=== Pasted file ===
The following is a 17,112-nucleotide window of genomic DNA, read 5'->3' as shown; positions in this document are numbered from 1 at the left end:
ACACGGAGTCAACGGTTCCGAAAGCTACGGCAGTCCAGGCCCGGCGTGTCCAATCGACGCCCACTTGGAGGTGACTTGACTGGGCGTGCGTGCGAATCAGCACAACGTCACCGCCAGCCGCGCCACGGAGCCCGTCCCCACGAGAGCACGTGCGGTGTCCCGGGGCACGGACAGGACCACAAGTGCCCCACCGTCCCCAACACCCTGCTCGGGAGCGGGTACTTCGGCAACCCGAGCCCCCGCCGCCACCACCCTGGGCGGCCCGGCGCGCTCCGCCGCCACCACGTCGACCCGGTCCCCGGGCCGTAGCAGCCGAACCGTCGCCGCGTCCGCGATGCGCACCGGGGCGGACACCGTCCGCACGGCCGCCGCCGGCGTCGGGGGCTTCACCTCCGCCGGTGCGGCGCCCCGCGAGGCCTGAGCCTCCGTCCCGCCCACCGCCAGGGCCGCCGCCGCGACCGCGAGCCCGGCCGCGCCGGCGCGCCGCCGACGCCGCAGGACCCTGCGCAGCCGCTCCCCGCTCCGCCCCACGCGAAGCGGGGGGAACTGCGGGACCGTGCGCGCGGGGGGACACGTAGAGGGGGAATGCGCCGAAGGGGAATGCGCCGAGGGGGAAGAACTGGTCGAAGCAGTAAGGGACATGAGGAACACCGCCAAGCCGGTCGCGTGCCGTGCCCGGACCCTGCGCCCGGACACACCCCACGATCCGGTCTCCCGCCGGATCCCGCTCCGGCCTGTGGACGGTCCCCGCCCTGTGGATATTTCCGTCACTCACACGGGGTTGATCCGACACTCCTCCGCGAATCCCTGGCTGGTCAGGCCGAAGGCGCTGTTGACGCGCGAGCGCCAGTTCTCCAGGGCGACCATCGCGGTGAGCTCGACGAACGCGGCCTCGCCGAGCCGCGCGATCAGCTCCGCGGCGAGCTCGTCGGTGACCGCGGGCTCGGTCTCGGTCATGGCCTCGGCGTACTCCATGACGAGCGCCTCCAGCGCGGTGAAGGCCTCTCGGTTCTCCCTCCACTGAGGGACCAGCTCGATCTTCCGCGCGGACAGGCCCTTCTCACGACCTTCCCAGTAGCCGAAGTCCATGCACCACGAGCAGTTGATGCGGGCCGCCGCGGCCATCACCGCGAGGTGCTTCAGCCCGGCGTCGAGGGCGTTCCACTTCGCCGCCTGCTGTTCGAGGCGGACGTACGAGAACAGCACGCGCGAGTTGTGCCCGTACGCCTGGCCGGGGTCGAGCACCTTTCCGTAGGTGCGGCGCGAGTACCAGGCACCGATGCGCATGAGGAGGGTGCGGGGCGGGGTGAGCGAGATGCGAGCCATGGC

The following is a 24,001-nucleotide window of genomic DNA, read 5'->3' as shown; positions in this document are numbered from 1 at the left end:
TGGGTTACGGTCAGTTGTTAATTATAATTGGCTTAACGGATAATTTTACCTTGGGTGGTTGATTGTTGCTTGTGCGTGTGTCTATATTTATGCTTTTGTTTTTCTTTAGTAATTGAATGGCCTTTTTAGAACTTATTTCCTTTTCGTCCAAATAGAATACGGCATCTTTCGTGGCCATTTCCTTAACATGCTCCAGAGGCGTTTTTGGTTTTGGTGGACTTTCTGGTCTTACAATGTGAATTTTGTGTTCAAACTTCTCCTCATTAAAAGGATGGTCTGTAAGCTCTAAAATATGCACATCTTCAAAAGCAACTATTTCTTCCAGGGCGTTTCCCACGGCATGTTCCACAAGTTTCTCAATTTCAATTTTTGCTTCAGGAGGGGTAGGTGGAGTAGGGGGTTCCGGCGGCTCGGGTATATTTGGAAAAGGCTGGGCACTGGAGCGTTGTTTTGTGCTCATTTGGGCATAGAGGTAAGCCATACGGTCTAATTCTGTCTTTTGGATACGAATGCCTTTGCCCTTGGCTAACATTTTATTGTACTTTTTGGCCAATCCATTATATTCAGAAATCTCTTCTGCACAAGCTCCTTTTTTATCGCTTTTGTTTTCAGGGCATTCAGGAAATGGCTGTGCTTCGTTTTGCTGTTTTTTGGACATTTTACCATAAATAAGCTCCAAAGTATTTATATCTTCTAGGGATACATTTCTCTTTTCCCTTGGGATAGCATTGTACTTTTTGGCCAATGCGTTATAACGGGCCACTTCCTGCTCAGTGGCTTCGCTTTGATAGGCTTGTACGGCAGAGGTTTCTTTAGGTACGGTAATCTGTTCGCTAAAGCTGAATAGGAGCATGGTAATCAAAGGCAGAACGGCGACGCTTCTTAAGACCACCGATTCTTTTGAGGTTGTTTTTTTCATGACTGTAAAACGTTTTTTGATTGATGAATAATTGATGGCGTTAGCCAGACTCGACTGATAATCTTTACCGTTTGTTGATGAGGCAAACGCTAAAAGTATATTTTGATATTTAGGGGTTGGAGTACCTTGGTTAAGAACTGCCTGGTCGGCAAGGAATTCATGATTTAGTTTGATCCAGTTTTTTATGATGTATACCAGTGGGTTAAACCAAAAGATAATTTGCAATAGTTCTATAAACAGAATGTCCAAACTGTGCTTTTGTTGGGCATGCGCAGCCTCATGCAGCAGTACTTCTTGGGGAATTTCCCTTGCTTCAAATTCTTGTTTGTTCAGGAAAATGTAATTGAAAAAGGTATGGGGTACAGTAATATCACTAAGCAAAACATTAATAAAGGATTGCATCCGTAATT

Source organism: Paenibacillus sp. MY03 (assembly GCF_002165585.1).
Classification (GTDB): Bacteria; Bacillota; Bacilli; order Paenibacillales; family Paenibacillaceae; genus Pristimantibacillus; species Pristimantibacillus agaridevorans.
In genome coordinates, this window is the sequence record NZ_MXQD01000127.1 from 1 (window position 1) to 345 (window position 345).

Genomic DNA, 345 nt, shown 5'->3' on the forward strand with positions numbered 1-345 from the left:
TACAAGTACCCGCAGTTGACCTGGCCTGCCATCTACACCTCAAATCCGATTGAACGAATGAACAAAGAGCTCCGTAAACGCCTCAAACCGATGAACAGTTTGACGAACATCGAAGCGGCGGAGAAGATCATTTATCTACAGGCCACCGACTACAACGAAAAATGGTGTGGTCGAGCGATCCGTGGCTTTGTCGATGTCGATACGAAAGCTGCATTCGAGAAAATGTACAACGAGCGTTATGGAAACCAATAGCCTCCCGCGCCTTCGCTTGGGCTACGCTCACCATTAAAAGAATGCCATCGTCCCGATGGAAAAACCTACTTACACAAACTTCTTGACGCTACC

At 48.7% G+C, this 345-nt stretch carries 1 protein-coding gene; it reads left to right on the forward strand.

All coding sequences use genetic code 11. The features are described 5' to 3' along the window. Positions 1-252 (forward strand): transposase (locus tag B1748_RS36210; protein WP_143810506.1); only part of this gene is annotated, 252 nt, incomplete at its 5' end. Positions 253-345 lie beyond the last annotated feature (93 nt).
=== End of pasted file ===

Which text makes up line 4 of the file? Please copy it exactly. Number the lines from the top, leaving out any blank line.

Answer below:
TGGGTTACGGTCAGTTGTTAATTATAATTGGCTTAACGGATAATTTTACCTTGGGTGGTTGATTGTTGCTTGTGCGTGTGTCTATATTTATGCTTTTGTTTTTCTTTAGTAATTGAATGGCCTTTTTAGAACTTATTTCCTTTTCGTCCAAATAGAATACGGCATCTTTCGTGGCCATTTCCTTAACATGCTCCAGAGGCGTTTTTGGTTTTGGTGGACTTTCTGGTCTTACAATGTGAATTTTGTGTTCAAACTTCTCCTCATTAAAAGGATGGTCTGTAAGCTCTAAAATATGCACATCTTCAAAAGCAACTATTTCTTCCAGGGCGTTTCCCACGGCATGTTCCACAAGTTTCTCAATTTCAATTTTTGCTTCAGGAGGGGTAGGTGGAGTAGGGGGTTCCGGCGGCTCGGGTATATTTGGAAAAGGCTGGGCACTGGAGCGTTGTTTTGTGCTCATTTGGGCATAGAGGTAAGCCATACGGTCTAATTCTGTCTTTTGGATACGAATGCCTTTGCCCTTGGCTAACATTTTATTGTACTTTTTGGCCAATCCATTATATTCAGAAATCTCTTCTGCACAAGCTCCTTTTTTATCGCTTTTGTTTTCAGGGCATTCAGGAAATGGCTGTGCTTCGTTTTGCTGTTTTTTGGACATTTTACCATAAATAAGCTCCAAAGTATTTATATCTTCTAGGGATACATTTCTCTTTTCCCTTGGGATAGCATTGTACTTTTTGGCCAATGCGTTATAACGGGCCACTTCCTGCTCAGTGGCTTCGCTTTGATAGGCTTGTACGGCAGAGGTTTCTTTAGGTACGGTAATCTGTTCGCTAAAGCTGAATAGGAGCATGGTAATCAAAGGCAGAACGGCGACGCTTCTTAAGACCACCGATTCTTTTGAGGTTGTTTTTTTCATGACTGTAAAACGTTTTTTGATTGATGAATAATTGATGGCGTTAGCCAGACTCGACTGATAATCTTTACCGTTTGTTGATGAGGCAAACGCTAAAAGTATATTTTGATATTTAGGGGTTGGAGTACCTTGGTTAAGAACTGCCTGGTCGGCAAGGAATTCATGATTTAGTTTGATCCAGTTTTTTATGATGTATACCAGTGGGTTAAACCAAAAGATAATTTGCAATAGTTCTATAAACAGAATGTCCAAACTGTGCTTTTGTTGGGCATGCGCAGCCTCATGCAGCAGTACTTCTTGGGGAATTTCCCTTGCTTCAAATTCTTGTTTGTTCAGGAAAATGTAATTGAAAAAGGTATGGGGTACAGTAATATCACTAAGCAAAACATTAATAAAGGATTGCATCCGTAATT